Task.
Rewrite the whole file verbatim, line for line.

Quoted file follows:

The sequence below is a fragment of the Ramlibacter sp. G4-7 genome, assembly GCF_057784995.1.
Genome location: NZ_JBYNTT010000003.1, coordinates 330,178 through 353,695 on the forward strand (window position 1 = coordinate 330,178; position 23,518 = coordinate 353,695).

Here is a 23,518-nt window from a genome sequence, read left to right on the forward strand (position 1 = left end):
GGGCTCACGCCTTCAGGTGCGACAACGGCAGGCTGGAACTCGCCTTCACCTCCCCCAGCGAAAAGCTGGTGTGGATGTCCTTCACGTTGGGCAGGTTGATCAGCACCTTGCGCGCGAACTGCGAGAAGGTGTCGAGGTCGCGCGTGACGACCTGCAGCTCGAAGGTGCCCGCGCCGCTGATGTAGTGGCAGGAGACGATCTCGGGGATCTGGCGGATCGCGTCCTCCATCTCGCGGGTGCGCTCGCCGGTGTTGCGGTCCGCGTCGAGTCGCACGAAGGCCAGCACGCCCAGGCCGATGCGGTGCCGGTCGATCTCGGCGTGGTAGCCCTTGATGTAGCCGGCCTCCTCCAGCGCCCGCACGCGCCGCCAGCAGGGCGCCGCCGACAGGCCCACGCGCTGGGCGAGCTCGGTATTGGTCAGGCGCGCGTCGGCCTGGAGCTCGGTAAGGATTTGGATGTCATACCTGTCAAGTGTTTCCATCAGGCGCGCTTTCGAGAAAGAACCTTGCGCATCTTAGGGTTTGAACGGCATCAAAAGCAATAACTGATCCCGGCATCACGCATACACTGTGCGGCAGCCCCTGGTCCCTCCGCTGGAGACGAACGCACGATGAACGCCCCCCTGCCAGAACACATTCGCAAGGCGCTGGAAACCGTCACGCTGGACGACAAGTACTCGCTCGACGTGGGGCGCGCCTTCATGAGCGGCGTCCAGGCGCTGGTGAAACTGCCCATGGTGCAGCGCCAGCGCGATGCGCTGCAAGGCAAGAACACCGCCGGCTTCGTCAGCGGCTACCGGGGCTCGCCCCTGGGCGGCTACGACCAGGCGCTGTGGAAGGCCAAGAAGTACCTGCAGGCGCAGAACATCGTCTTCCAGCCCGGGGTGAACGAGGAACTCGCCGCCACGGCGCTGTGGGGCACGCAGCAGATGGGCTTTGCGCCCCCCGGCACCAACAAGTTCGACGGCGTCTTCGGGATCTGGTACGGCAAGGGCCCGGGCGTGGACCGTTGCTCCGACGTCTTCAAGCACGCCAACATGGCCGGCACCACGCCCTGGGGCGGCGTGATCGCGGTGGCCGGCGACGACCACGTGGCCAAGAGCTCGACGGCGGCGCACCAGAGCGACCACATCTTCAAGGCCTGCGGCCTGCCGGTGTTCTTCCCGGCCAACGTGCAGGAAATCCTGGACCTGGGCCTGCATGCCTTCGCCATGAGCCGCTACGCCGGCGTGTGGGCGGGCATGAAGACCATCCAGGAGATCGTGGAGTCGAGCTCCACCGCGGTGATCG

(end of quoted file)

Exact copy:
The sequence below is a fragment of the Ramlibacter sp. G4-7 genome, assembly GCF_057784995.1.
Genome location: NZ_JBYNTT010000003.1, coordinates 330,178 through 353,695 on the forward strand (window position 1 = coordinate 330,178; position 23,518 = coordinate 353,695).

Here is a 23,518-nt window from a genome sequence, read left to right on the forward strand (position 1 = left end):
GGGCTCACGCCTTCAGGTGCGACAACGGCAGGCTGGAACTCGCCTTCACCTCCCCCAGCGAAAAGCTGGTGTGGATGTCCTTCACGTTGGGCAGGTTGATCAGCACCTTGCGCGCGAACTGCGAGAAGGTGTCGAGGTCGCGCGTGACGACCTGCAGCTCGAAGGTGCCCGCGCCGCTGATGTAGTGGCAGGAGACGATCTCGGGGATCTGGCGGATCGCGTCCTCCATCTCGCGGGTGCGCTCGCCGGTGTTGCGGTCCGCGTCGAGTCGCACGAAGGCCAGCACGCCCAGGCCGATGCGGTGCCGGTCGATCTCGGCGTGGTAGCCCTTGATGTAGCCGGCCTCCTCCAGCGCCCGCACGCGCCGCCAGCAGGGCGCCGCCGACAGGCCCACGCGCTGGGCGAGCTCGGTATTGGTCAGGCGCGCGTCGGCCTGGAGCTCGGTAAGGATTTGGATGTCATACCTGTCAAGTGTTTCCATCAGGCGCGCTTTCGAGAAAGAACCTTGCGCATCTTAGGGTTTGAACGGCATCAAAAGCAATAACTGATCCCGGCATCACGCATACACTGTGCGGCAGCCCCTGGTCCCTCCGCTGGAGACGAACGCACGATGAACGCCCCCCTGCCAGAACACATTCGCAAGGCGCTGGAAACCGTCACGCTGGACGACAAGTACTCGCTCGACGTGGGGCGCGCCTTCATGAGCGGCGTCCAGGCGCTGGTGAAACTGCCCATGGTGCAGCGCCAGCGCGATGCGCTGCAAGGCAAGAACACCGCCGGCTTCGTCAGCGGCTACCGGGGCTCGCCCCTGGGCGGCTACGACCAGGCGCTGTGGAAGGCCAAGAAGTACCTGCAGGCGCAGAACATCGTCTTCCAGCCCGGGGTGAACGAGGAACTCGCCGCCACGGCGCTGTGGGGCACGCAGCAGATGGGCTTTGCGCCCCCCGGCACCAACAAGTTCGACGGCGTCTTCGGGATCTGGTACGGCAAGGGCCCGGGCGTGGACCGTTGCTCCGACGTCTTCAAGCACGCCAACATGGCCGGCACCACGCCCTGGGGCGGCGTGATCGCGGTGGCCGGCGACGACCACGTGGCCAAGAGCTCGACGGCGGCGCACCAGAGCGACCACATCTTCAAGGCCTGCGGCCTGCCGGTGTTCTTCCCGGCCAACGTGCAGGAAATCCTGGACCTGGGCCTGCATGCCTTCGCCATGAGCCGCTACGCCGGCGTGTGGGCGGGCATGAAGACCATCCAGGAGATCGTGGAGTCGAGCTCCACCGCGGTGATCG